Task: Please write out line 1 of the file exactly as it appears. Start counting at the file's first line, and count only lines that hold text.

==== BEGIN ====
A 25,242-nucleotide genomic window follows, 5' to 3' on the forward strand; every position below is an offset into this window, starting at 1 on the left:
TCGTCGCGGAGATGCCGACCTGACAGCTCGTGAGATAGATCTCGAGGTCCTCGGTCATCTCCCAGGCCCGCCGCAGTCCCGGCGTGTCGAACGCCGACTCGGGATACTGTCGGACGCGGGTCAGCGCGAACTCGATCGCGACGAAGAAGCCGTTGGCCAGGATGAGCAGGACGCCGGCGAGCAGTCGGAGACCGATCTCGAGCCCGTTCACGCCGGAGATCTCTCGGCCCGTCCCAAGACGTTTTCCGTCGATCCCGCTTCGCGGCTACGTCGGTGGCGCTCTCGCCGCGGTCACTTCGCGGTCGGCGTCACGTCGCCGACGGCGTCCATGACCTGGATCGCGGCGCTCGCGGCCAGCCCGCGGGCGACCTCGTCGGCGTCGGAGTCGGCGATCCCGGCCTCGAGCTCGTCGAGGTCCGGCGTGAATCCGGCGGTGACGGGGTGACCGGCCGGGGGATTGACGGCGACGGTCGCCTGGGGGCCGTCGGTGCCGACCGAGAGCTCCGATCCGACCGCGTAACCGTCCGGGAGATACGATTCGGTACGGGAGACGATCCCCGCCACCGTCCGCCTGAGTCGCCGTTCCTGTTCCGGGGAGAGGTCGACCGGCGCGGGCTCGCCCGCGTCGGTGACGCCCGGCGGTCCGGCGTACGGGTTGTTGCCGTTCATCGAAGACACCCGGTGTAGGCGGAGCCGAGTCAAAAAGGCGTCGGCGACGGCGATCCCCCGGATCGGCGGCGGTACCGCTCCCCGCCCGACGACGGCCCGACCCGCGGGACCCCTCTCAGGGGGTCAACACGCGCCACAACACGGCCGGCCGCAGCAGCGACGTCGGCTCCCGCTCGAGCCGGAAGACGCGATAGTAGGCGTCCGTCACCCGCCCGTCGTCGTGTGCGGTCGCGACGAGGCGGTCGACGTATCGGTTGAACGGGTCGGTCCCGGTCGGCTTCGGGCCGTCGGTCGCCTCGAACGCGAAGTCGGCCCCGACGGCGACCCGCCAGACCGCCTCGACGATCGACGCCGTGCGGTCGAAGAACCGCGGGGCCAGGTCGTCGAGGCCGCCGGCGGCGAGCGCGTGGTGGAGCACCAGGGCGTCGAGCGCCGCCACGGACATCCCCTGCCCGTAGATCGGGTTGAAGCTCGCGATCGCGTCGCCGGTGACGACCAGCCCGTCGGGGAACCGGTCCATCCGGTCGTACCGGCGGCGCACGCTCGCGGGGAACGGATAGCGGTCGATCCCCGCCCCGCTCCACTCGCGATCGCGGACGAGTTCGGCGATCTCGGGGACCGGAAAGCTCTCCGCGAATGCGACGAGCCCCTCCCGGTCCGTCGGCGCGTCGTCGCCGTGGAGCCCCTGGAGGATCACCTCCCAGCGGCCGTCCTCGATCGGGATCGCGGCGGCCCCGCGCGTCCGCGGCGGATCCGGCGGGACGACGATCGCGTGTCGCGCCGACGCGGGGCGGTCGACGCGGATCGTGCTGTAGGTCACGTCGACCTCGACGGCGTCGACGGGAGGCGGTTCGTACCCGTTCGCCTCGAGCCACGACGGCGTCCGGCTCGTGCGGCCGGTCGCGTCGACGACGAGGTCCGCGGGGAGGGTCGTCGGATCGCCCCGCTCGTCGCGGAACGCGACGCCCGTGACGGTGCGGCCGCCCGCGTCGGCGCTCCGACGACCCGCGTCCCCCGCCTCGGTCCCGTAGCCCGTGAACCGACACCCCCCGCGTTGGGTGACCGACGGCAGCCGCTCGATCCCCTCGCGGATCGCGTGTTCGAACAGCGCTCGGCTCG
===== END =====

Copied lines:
A 25,242-nucleotide genomic window follows, 5' to 3' on the forward strand; every position below is an offset into this window, starting at 1 on the left: